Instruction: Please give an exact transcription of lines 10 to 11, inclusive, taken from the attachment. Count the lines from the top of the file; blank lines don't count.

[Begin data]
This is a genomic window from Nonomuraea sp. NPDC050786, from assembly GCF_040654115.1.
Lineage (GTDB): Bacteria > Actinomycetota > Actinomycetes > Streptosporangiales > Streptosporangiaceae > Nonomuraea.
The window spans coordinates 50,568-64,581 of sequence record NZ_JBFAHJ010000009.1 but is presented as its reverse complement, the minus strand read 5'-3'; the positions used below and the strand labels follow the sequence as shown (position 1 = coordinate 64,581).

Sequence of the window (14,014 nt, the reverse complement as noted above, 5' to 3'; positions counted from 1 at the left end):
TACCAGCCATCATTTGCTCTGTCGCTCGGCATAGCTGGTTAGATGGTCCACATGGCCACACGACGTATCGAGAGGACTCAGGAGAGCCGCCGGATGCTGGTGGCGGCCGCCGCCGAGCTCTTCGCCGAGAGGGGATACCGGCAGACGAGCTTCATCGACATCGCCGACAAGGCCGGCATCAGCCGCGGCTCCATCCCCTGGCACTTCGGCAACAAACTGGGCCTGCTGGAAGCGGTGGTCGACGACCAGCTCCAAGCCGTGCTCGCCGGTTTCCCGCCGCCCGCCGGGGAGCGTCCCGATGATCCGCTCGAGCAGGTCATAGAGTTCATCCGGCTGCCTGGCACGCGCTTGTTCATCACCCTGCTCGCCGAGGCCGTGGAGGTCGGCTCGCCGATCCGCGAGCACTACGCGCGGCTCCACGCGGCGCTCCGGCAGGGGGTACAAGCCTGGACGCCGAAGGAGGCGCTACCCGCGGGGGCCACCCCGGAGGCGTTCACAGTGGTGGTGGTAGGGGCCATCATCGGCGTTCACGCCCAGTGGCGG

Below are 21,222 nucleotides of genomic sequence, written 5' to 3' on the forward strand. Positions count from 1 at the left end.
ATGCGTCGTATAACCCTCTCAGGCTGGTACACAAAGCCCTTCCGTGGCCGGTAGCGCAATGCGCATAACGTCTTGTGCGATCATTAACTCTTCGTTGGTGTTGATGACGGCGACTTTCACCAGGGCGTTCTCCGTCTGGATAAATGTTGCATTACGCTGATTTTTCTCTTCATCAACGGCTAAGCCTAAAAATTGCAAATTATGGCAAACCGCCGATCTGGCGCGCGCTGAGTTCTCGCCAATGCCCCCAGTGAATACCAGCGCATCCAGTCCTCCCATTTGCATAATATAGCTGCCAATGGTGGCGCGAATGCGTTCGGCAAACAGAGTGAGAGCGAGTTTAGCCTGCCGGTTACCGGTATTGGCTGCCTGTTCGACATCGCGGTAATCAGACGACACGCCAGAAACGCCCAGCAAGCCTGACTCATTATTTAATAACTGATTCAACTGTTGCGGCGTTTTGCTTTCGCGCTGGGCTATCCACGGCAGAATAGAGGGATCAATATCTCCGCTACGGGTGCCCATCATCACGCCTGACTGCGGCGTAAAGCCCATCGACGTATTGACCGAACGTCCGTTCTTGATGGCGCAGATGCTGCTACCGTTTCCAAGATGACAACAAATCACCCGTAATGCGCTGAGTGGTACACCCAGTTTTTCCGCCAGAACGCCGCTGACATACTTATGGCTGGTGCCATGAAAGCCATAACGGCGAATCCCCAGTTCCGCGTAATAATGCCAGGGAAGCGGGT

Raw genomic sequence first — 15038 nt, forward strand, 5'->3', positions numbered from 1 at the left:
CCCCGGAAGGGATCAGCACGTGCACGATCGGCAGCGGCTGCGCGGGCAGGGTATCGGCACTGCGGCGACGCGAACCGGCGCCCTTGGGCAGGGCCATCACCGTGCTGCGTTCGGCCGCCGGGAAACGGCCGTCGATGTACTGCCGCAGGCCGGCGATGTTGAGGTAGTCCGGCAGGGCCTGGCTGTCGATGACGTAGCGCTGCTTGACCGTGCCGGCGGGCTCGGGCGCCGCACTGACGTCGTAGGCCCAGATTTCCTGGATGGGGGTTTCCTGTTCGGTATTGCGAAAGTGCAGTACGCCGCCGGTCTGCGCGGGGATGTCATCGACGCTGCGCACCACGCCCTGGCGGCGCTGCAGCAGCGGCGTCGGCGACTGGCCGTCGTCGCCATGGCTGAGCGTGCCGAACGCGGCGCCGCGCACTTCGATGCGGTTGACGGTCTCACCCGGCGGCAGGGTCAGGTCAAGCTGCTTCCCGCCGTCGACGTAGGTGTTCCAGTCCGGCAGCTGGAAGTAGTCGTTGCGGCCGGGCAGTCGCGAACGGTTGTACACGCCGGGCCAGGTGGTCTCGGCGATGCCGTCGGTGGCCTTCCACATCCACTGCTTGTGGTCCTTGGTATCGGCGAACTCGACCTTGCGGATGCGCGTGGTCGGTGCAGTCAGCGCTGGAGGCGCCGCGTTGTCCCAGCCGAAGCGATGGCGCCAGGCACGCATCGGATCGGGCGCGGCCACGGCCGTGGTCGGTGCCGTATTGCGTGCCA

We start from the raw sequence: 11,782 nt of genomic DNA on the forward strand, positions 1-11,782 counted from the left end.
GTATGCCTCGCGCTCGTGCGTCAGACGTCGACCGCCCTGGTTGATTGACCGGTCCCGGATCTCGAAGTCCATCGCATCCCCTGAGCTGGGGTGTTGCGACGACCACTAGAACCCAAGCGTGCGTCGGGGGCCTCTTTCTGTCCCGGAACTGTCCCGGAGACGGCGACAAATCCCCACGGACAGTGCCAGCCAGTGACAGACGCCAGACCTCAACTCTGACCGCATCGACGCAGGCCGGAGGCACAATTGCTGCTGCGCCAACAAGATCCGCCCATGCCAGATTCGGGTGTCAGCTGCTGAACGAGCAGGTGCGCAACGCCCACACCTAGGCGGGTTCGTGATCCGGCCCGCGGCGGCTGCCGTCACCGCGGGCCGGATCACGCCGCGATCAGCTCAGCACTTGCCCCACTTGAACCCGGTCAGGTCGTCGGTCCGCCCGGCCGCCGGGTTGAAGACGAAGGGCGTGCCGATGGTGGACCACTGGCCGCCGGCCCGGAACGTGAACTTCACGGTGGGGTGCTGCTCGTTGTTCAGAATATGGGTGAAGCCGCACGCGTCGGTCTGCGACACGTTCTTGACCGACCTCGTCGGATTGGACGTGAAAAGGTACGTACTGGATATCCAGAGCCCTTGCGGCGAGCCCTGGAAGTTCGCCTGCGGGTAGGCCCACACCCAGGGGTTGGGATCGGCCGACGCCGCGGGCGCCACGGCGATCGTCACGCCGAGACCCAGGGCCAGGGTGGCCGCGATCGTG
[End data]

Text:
We start from the raw sequence: 11,782 nt of genomic DNA on the forward strand, positions 1-11,782 counted from the left end.
GTATGCCTCGCGCTCGTGCGTCAGACGTCGACCGCCCTGGTTGATTGACCGGTCCCGGATCTCGAAGTCCATCGCATCCCCTGAGCTGGGGTGTTGCGACGACCACTAGAACCCAAGCGTGCGTCGGGGGCCTCTTTCTGTCCCGGAACTGTCCCGGAGACGGCGACAAATCCCCACGGACAGTGCCAGCCAGTGACAGACGCCAGACCTCAACTCTGACCGCATCGACGCAGGCCGGAGGCACAATTGCTGCTGCGCCAACAAGATCCGCCCATGCCAGATTCGGGTGTCAGCTGCTGAACGAGCAGGTGCGCAACGCCCACACCTAGGCGGGTTCGTGATCCGGCCCGCGGCGGCTGCCGTCACCGCGGGCCGGATCACGCCGCGATCAGCTCAGCACTTGCCCCACTTGAACCCGGTCAGGTCGTCGGTCCGCCCGGCCGCCGGGTTGAAGACGAAGGGCGTGCCGATGGTGGACCACTGGCCGCCGGCCCGGAACGTGAACTTCACGGTGGGGTGCTGCTCGTTGTTCAGAATATGGGTGAAGCCGCACGCGTCGGTCTGCGACACGTTCTTGACCGACCTCGTCGGATTGGACGTGAAAAGGTACGTACTGGATATCCAGAGCCCTTGCGGCGAGCCCTGGAAGTTCGCCTGCGGGTAGGCCCACACCCAGGGGTTGGGATCGGCCGACGCCGCGGGCGCCACGGCGATCGTCACGCCGAGACCCAGGGCCAGGGTGGCCGCGATCGTG